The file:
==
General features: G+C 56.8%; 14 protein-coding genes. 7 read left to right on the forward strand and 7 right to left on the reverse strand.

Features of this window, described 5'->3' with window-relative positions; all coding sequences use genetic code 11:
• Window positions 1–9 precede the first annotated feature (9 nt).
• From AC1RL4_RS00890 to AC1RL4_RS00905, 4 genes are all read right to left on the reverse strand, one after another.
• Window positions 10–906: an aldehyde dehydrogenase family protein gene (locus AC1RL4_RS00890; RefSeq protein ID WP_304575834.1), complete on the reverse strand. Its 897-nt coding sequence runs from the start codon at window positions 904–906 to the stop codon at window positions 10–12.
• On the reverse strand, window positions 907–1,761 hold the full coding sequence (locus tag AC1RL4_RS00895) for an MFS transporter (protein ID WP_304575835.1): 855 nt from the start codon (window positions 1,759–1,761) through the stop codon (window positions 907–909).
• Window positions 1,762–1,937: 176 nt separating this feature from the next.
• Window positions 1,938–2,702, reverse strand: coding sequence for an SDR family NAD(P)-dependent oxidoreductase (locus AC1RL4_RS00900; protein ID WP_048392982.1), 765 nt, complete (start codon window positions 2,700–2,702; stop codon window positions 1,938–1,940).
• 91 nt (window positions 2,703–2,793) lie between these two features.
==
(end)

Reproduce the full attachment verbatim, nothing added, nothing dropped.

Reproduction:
General features: G+C 56.8%; 14 protein-coding genes. 7 read left to right on the forward strand and 7 right to left on the reverse strand.

Features of this window, described 5'->3' with window-relative positions; all coding sequences use genetic code 11:
• Window positions 1–9 precede the first annotated feature (9 nt).
• From AC1RL4_RS00890 to AC1RL4_RS00905, 4 genes are all read right to left on the reverse strand, one after another.
• Window positions 10–906: an aldehyde dehydrogenase family protein gene (locus AC1RL4_RS00890; RefSeq protein ID WP_304575834.1), complete on the reverse strand. Its 897-nt coding sequence runs from the start codon at window positions 904–906 to the stop codon at window positions 10–12.
• On the reverse strand, window positions 907–1,761 hold the full coding sequence (locus tag AC1RL4_RS00895) for an MFS transporter (protein ID WP_304575835.1): 855 nt from the start codon (window positions 1,759–1,761) through the stop codon (window positions 907–909).
• Window positions 1,762–1,937: 176 nt separating this feature from the next.
• Window positions 1,938–2,702, reverse strand: coding sequence for an SDR family NAD(P)-dependent oxidoreductase (locus AC1RL4_RS00900; protein ID WP_048392982.1), 765 nt, complete (start codon window positions 2,700–2,702; stop codon window positions 1,938–1,940).
• 91 nt (window positions 2,703–2,793) lie between these two features.